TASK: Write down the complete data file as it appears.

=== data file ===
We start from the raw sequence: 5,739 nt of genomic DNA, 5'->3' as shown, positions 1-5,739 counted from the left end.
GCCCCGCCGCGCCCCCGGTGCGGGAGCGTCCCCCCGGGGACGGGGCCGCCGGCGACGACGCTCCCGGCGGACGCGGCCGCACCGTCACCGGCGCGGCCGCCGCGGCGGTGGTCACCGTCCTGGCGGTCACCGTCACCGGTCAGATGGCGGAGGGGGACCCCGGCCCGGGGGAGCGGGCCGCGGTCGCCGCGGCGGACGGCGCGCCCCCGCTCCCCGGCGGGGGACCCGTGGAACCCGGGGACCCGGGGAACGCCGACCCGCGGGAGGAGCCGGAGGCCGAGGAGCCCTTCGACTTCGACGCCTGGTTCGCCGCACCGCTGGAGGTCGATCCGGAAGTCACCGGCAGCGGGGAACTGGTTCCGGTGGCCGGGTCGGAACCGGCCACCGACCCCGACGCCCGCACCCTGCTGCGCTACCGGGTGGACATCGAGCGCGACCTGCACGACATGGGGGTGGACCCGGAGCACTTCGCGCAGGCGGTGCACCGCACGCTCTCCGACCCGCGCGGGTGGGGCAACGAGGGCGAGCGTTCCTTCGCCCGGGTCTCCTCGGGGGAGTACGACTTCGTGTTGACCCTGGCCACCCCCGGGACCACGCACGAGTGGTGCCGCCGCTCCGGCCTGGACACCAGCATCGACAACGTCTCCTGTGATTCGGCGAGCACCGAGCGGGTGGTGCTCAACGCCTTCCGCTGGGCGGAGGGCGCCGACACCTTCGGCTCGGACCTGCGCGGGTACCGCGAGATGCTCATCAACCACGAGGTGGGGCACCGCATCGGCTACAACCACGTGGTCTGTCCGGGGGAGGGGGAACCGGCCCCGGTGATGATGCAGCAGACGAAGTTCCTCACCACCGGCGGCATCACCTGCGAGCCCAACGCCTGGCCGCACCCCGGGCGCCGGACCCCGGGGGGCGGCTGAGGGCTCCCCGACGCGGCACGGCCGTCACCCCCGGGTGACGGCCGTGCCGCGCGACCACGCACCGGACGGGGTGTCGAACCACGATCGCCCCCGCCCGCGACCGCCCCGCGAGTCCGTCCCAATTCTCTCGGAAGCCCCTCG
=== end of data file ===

We start from the raw sequence: 5,739 nt of genomic DNA, 5'->3' as shown, positions 1-5,739 counted from the left end.
GCCCCGCCGCGCCCCCGGTGCGGGAGCGTCCCCCCGGGGACGGGGCCGCCGGCGACGACGCTCCCGGCGGACGCGGCCGCACCGTCACCGGCGCGGCCGCCGCGGCGGTGGTCACCGTCCTGGCGGTCACCGTCACCGGTCAGATGGCGGAGGGGGACCCCGGCCCGGGGGAGCGGGCCGCGGTCGCCGCGGCGGACGGCGCGCCCCCGCTCCCCGGCGGGGGACCCGTGGAACCCGGGGACCCGGGGAACGCCGACCCGCGGGAGGAGCCGGAGGCCGAGGAGCCCTTCGACTTCGACGCCTGGTTCGCCGCACCGCTGGAGGTCGATCCGGAAGTCACCGGCAGCGGGGAACTGGTTCCGGTGGCCGGGTCGGAACCGGCCACCGACCCCGACGCCCGCACCCTGCTGCGCTACCGGGTGGACATCGAGCGCGACCTGCACGACATGGGGGTGGACCCGGAGCACTTCGCGCAGGCGGTGCACCGCACGCTCTCCGACCCGCGCGGGTGGGGCAACGAGGGCGAGCGTTCCTTCGCCCGGGTCTCCTCGGGGGAGTACGACTTCGTGTTGACCCTGGCCACCCCCGGGACCACGCACGAGTGGTGCCGCCGCTCCGGCCTGGACACCAGCATCGACAACGTCTCCTGTGATTCGGCGAGCACCGAGCGGGTGGTGCTCAACGCCTTCCGCTGGGCGGAGGGCGCCGACACCTTCGGCTCGGACCTGCGCGGGTACCGCGAGATGCTCATCAACCACGAGGTGGGGCACCGCATCGGCTACAACCACGTGGTCTGTCCGGGGGAGGGGGAACCGGCCCCGGTGATGATGCAGCAGACGAAGTTCCTCACCACCGGCGGCATCACCTGCGAGCCCAACGCCTGGCCGCACCCCGGGCGCCGGACCCCGGGGGGCGGCTGAGGGCTCCCCGACGCGGCACGGCCGTCACCCCCGGGTGACGGCCGTGCCGCGCGACCACGCACCGGACGGGGTGTCGAACCACGATCGCCCCCGCCCGCGACCGCCCCGCGAGTCCGTCCCAATTCTCTCGGAAGCCCCTCG